Open Access in JAH
- Adolescents' mental well-being has become a growing public health concern. Adolescents' daily lives and their engagement in risks have changed dramatically in the course of the 21st century, leading to a need to update traditional models of risk to include new exposures and behaviors. To date, studies have examined the relationship between (mainly traditional) risk behaviors and adolescent mental well-being or looked at risk factors that jeopardize mental well-being such as lack of social support but have not combined them together to highlight the most significant risks for adolescent mental well-being today.
- This cross-sectional study examines differences in the frequency of suicidal ideation and suicidal behaviors across a group of verbal bullies, bully-victims, victims, physically aggressive bullies, and students not involved in bullying.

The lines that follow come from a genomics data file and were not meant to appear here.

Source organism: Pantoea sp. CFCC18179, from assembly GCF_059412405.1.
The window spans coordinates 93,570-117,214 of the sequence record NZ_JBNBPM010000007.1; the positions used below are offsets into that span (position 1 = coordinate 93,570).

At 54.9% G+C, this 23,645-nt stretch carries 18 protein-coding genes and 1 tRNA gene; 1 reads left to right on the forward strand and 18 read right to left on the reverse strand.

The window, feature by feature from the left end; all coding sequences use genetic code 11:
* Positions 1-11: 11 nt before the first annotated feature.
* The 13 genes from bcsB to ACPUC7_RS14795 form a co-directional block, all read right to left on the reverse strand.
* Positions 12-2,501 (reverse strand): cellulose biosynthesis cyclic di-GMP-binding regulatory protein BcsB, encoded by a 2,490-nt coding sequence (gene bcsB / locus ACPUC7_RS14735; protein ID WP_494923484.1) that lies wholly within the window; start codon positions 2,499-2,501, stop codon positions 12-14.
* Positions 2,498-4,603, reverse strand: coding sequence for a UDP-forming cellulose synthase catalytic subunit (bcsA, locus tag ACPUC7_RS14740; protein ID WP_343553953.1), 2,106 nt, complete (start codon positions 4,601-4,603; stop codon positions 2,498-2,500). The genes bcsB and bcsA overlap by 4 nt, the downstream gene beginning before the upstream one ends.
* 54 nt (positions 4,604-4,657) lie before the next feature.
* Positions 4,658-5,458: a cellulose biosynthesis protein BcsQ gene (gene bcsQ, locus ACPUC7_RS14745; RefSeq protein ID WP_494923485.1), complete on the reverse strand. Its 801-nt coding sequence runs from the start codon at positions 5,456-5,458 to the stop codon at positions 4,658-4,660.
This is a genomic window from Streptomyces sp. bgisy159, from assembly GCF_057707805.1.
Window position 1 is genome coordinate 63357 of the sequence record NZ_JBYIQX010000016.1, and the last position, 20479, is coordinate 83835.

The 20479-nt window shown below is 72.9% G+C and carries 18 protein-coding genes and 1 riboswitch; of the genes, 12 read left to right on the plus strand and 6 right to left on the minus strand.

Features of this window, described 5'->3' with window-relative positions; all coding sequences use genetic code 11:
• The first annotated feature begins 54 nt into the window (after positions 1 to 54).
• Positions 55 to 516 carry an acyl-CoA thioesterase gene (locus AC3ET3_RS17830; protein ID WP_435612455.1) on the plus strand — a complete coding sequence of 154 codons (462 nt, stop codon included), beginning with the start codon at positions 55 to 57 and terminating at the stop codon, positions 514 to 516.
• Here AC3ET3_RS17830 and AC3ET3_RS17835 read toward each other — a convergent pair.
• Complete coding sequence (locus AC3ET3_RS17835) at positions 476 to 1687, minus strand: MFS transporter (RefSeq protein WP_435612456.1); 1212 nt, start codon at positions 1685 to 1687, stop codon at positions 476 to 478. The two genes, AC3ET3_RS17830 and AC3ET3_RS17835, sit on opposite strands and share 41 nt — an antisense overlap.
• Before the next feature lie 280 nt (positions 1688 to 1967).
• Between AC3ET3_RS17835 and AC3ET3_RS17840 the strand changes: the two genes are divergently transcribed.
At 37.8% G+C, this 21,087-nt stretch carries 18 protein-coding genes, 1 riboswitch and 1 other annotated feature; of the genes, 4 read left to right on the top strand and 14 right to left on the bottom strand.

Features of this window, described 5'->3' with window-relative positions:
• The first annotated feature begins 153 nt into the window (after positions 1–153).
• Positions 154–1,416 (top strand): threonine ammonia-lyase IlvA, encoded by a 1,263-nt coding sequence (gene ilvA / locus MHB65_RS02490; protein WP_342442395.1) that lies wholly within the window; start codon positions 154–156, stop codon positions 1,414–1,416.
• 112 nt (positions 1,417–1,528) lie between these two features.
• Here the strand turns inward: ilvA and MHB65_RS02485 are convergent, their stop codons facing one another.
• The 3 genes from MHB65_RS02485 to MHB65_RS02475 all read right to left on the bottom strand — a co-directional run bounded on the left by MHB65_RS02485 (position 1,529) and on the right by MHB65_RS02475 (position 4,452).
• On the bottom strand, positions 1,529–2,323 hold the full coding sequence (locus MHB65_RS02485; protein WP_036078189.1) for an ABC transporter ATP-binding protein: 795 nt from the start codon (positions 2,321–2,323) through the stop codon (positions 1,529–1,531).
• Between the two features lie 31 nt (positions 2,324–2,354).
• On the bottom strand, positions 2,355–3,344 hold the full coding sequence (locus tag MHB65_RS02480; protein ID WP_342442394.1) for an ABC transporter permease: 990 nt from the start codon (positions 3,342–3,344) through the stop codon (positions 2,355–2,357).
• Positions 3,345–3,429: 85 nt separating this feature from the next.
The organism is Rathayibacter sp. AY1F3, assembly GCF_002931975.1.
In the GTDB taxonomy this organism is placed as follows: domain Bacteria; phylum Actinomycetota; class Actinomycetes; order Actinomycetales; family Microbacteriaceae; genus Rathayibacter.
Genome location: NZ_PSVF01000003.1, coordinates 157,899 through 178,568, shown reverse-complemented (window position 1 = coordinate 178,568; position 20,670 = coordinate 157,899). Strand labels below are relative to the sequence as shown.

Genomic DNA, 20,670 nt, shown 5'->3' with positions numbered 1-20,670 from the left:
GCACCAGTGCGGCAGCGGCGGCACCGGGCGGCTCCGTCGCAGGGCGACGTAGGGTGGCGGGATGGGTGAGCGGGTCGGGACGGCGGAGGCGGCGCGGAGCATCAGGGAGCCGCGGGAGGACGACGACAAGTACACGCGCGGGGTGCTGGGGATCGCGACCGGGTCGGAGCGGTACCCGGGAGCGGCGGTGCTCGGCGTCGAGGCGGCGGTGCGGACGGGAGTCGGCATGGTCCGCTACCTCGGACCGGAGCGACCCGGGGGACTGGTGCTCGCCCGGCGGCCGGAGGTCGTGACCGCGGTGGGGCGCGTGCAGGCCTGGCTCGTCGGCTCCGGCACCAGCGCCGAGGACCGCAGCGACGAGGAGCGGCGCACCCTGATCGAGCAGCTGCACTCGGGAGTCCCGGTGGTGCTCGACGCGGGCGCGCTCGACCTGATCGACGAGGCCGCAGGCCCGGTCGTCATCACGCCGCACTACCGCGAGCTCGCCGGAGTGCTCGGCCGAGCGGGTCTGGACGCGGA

- To examine the relationship between children's and adolescents' experiences with cyberbullying and traditional bullying and psychological health, physical health, and academic performance.
- To explore those contextual factors that predict potential suicide ideation among students who observe bullying at school.
- To identify risk and protective factors associated with thinking about or attempting suicide among youth involved in verbal and social bullying.
- This is the first study to examine the extent to which frequent involvement in high-school bullying (as a bullying perpetrator, victim of bullying, or bully-victim) increases the risk for later depression and suicidality beyond other well-established risk factors of suicide. The study included 96 students who reported being a bully, a victim, or a bully-victim, and also reported depression, suicidality, or substance problems during an initial suicide screen. These students were interviewed 2 years later and were compared with 142 youth identified during the initial screen as “suicide-at-risk” by virtue of their depression, suicidal ideation, attempts, and substance problems, but who did not report any involvement in bullying behavior.